Sunday, July 15, 2007

Prothonotary warblers

It's been 3 months since the woods have seen any appreciable rain. When storms clobber the rest of the county, the woods stay dry. Most of the swamp is dry now, making the turtle project a serious challenge while making vegetative studies a cinch. The absence of water means the absence of hovering dragonflies and invertebrates of duckweed mats. The dry part of the swamp is quiet now, too. The loud, consistent "Tsweet, Tsweet, Tsweet, Tsweet!" of prothonotary warblers can only be heard, occasionally now, in the deep swamp where water levels have dropped to a mere 3 feet in a month. Aside from their water source drying up, I think a few have gone south to their wintering grounds already.

Once appropriately called the "golden swamp warbler," the bright yellow and dull grey songbird was renamed by a handful of Creoles from South Louisiana. The warbler's colors connoted the vestments of a prothonotarius, a high-ranking papal assistant. The prothontary warbler was classified as a waterthrush for many years, but was eventually given its own genus, Prothonotaria. Like Lucy's warbler, the prothonotary warbler nests in cavities. Found along streams, rivers, swamps and sloughs in the eastern U.S. in small numbers, high numbers of breeding pairs live in the swamps of the southeast U.S. Go here to see a day-by-day photo log of the interior of a prothonotary warbler nest.

Abandoned downy woodpecker cavities are the preferred nesting sites, but prothonotary warblers will also use natural tree cavities, the broken tops of cypress knees, and even nest boxes. When natural nest sites are unavailable, they have been known to occasionally use open nests of red winged blackbirds. They don't just require cavities for nesting, they also require proximity to water. It has been suggested that nest sites over water are less prone to predation. Water introduces other dangers to nesting birds: if the nest is too low in the tree, it can flood. Fledglings can fall into the water and become a turtle's meal, though some suggest that fledgling prothonotary warblers have the ability to swim.

The loss of wetlands and hardwood forests have caused prothonotary warbler populations to decline at a rate of 1.6% annually since 1966. In the Mississippi Alluvial Valley, where breeding populations are dense, steeper declines have been recorded by the annual Breeding Bird Survey. Because the birds don't nest in the shrub layer like other warblers, early successional regrowth isn't sufficient for breeding populations. In the southeast U.S., only about 10% of bottomland hardwood forests remain, mostly in small, disjunct patches. The Audubon Society has authored a Bird Conservation Plan, which calls for the reforestation of 1,500,000 hectares of bottomland hardwood forest in the MAV. The reforestation tracts will join all of the small patches into one continous tract. Prothonotary warblers are one of the targeted species that one, large, uninterrupted forest will help.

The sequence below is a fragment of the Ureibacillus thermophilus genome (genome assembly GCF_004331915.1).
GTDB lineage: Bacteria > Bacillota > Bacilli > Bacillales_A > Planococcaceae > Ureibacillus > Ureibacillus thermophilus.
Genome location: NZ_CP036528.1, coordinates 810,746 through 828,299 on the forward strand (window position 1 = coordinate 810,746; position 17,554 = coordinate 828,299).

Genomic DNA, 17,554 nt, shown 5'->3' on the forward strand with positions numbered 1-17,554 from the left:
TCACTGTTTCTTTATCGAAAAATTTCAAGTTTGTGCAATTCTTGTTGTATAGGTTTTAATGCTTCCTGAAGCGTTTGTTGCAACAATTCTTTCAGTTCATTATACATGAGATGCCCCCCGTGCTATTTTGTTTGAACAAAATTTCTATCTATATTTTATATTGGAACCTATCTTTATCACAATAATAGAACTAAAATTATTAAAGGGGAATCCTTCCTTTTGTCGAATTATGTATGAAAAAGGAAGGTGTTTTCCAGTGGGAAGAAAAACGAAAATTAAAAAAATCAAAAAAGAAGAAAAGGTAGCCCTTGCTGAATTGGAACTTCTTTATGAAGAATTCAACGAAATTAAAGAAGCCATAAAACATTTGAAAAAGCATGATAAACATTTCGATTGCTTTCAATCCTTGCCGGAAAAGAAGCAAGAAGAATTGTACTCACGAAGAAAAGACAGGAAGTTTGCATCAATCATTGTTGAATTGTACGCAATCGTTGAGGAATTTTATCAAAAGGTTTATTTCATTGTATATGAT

Unfortunately, regardless of conservation efforts in America, the logging and drainage of wetlands (epecially the mangroves in Panama) in the Central and South American wintering grounds is seriously impacting the population. Several nonprofit groups, including the Missouri Bird Conservation Initiative, are working directly with industry, governments and private landowners in Central and South America to help conserve and protect the wintering grounds for roughly 62% of North America's songbirds, including the prothonotary warbler.

The prothonotary's bright yellow plumage is easy to see in a swamp, but most people don't spend time in swamps or other backwater areas where the birds live. Alger Hiss apparently did. From the Smithsonian Institute:
The sight of a Prothonotary Warbler along the Potomac River once made a birdwatcher named Alger Hiss so excited that he told a friend about his experience. Unfortunately, the fact that Whittaker Chambers knew about the prothonotary sighting was one of the links that a freshman congressman named Richard Nixon used to prove that the two men knew each other, leading to the conviction of Hiss (a suspected spy) on a perjury charge.
You might say that Nixon had the Prothonotary Warbler to thank for his subsequent rise to the Presidency!

No comments: